Signature Bank (NASDAQ:SBNY) Has Got What It Takes To Be An Attractive Dividend Stock

Today we’ll take a closer look at Signature Bank (NASDAQ:SBNY) from a dividend investor’s perspective. Owning a strong business and reinvesting the dividends is widely seen as an attractive way of growing your wealth. On the other hand, investors have been known to buy a stock because of its yield, and then lose money if the company’s dividend doesn’t live up to expectations.

With only a two-year payment history, and a 1.6% yield, investors probably think Signature Bank is not much of a dividend stock. Many of the best dividend stocks typically start out paying a low yield, so we wouldn’t automatically cut it from our list of prospects. The company also bought back stock equivalent to around 2.7% of market capitalisation this year. Some simple research can reduce the risk of buying Signature Bank for its dividend – read on to learn more.

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NasdaqGS:SBNY Historical Dividend Yield, February 11th 2020
NasdaqGS:SBNY Historical Dividend Yield, February 11th 2020

Payout ratios

Dividends are typically paid from company earnings. If a company pays more in dividends than it earned, then the dividend might become unsustainable – hardly an ideal situation. As a result, we should always investigate whether a company can afford its dividend, measured as a percentage of a company’s net income after tax. Looking at the data, we can see that 20% of Signature Bank’s profits were paid out as dividends in the last 12 months. Given the low payout ratio, it is hard to envision the dividend coming under threat, barring a catastrophe.

Consider getting our latest analysis on Signature Bank’s financial position here.

Dividend Volatility

One of the major risks of relying on dividend income, is the potential for a company to struggle financially and cut its dividend. Not only is your income cut, but the value of your investment declines as well – nasty. The company has been paying a stable dividend for a few years now, but we’d like to see more evidence of consistency over a longer period. Its most recent annual dividend was US$2.24 per share, effectively flat on its first payment two years ago.

We like that the dividend hasn’t been shrinking. However we’re conscious that the company hasn’t got an overly long track record of dividend payments yet, which makes us wary of relying on its dividend income.

Dividend Growth Potential

While dividend payments have been relatively reliable, it would also be nice if earnings per share (EPS) were growing, as this is essential to maintaining the dividend’s purchasing power over the long term. It’s good to see Signature Bank has been growing its earnings per share at 13% a year over the past five years. Rapid earnings growth and a low payout ratio suggests this company has been effectively reinvesting in its business. Should that continue, this company could have a bright future.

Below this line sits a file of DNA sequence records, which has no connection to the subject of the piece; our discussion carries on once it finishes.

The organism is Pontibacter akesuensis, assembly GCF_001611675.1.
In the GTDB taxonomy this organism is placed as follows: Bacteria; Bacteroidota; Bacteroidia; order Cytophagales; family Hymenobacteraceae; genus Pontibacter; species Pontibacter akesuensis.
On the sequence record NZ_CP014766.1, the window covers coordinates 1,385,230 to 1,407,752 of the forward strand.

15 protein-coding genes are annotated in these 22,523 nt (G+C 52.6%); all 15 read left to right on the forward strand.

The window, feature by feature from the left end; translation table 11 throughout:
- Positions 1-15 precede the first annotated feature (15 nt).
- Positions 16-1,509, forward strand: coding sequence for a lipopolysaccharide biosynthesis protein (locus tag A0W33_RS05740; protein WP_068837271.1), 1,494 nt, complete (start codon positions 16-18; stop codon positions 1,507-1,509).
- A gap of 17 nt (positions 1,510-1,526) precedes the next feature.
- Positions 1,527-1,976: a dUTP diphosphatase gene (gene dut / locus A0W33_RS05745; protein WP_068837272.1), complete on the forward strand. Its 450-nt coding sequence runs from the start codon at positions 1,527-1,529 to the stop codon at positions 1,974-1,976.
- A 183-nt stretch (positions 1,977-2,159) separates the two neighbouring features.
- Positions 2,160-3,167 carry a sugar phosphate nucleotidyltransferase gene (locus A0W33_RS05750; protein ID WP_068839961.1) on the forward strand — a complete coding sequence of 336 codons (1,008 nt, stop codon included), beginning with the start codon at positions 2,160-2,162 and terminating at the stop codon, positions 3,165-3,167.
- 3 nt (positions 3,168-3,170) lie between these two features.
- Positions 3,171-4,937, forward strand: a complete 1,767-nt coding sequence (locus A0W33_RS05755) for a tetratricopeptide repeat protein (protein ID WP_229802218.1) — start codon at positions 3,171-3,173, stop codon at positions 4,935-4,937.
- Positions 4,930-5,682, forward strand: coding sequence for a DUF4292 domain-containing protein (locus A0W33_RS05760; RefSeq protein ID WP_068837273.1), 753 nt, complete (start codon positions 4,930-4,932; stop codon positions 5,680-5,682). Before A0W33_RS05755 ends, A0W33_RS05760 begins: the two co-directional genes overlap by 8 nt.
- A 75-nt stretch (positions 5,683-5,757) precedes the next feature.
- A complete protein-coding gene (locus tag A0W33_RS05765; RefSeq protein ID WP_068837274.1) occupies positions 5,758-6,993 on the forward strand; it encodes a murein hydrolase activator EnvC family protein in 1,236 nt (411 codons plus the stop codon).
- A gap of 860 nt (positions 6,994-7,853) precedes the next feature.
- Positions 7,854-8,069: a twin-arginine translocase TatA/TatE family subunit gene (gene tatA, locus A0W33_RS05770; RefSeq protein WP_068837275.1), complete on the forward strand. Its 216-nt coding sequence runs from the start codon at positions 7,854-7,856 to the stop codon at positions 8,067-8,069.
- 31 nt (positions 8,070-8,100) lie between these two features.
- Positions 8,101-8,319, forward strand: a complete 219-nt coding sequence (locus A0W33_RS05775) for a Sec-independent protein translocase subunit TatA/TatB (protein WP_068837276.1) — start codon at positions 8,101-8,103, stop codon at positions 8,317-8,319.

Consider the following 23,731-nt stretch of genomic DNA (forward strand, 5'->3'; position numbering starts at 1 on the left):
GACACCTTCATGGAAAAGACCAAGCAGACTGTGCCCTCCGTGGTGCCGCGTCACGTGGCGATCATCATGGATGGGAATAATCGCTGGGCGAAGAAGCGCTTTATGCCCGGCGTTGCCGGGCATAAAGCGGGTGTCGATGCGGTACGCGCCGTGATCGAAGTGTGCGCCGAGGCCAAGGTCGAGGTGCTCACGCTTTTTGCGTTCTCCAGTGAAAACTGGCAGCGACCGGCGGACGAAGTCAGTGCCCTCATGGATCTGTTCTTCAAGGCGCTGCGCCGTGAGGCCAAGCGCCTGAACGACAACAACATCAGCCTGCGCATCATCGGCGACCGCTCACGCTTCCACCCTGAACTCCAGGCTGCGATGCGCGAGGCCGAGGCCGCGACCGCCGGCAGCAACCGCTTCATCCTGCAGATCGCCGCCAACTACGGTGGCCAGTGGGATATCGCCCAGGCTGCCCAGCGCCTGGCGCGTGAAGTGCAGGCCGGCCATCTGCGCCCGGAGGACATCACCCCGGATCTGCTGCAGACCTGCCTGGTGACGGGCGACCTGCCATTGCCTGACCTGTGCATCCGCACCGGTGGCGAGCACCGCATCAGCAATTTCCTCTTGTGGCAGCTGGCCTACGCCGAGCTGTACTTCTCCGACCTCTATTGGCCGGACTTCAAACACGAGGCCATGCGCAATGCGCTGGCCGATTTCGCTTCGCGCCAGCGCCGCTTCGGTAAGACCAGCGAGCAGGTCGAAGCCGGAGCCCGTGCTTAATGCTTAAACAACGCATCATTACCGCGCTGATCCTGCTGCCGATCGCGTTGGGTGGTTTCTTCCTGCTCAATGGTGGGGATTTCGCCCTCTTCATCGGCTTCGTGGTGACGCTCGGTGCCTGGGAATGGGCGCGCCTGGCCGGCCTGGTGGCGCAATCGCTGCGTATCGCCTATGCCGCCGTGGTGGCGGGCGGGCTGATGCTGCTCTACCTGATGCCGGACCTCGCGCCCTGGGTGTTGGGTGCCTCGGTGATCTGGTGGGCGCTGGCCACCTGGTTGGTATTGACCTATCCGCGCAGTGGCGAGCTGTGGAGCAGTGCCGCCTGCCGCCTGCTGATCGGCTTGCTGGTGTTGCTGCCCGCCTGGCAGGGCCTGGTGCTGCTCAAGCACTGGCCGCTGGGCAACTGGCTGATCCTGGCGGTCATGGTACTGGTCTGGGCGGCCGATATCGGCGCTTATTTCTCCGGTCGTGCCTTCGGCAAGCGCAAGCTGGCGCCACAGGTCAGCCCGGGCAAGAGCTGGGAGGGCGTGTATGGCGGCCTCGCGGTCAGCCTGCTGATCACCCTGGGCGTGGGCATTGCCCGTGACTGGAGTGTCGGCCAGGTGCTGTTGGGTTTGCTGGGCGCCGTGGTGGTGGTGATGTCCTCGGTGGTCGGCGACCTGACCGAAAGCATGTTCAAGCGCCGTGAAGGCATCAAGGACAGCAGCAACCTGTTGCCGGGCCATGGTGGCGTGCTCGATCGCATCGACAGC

Conclusion

Dividend investors should always want to know if a) a company’s dividends are affordable, b) if there is a track record of consistent payments, and c) if the dividend is capable of growing. Firstly, we like that Signature Bank has a low and conservative payout ratio. We were also glad to see it growing earnings, although its dividend history is not as long as we’d like. Signature Bank has a number of positive attributes, but falls short of our ideal dividend company. It may be worth a look at the right price, though.

Companies that are growing earnings tend to be the best dividend stocks over the long term. See what the 15 analysts we track are forecasting for Signature Bank for free with public analyst estimates for the company.

Looking for more high-yielding dividend ideas? Try our curated list of dividend stocks with a yield above 3%.

If you spot an error that warrants correction, please contact the editor at editorial-team@simplywallst.com. This article by Simply Wall St is general in nature. It does not constitute a recommendation to buy or sell any stock, and does not take account of your objectives, or your financial situation. Simply Wall St has no position in the stocks mentioned.

We aim to bring you long-term focused research analysis driven by fundamental data. Note that our analysis may not factor in the latest price-sensitive company announcements or qualitative material. Thank you for reading.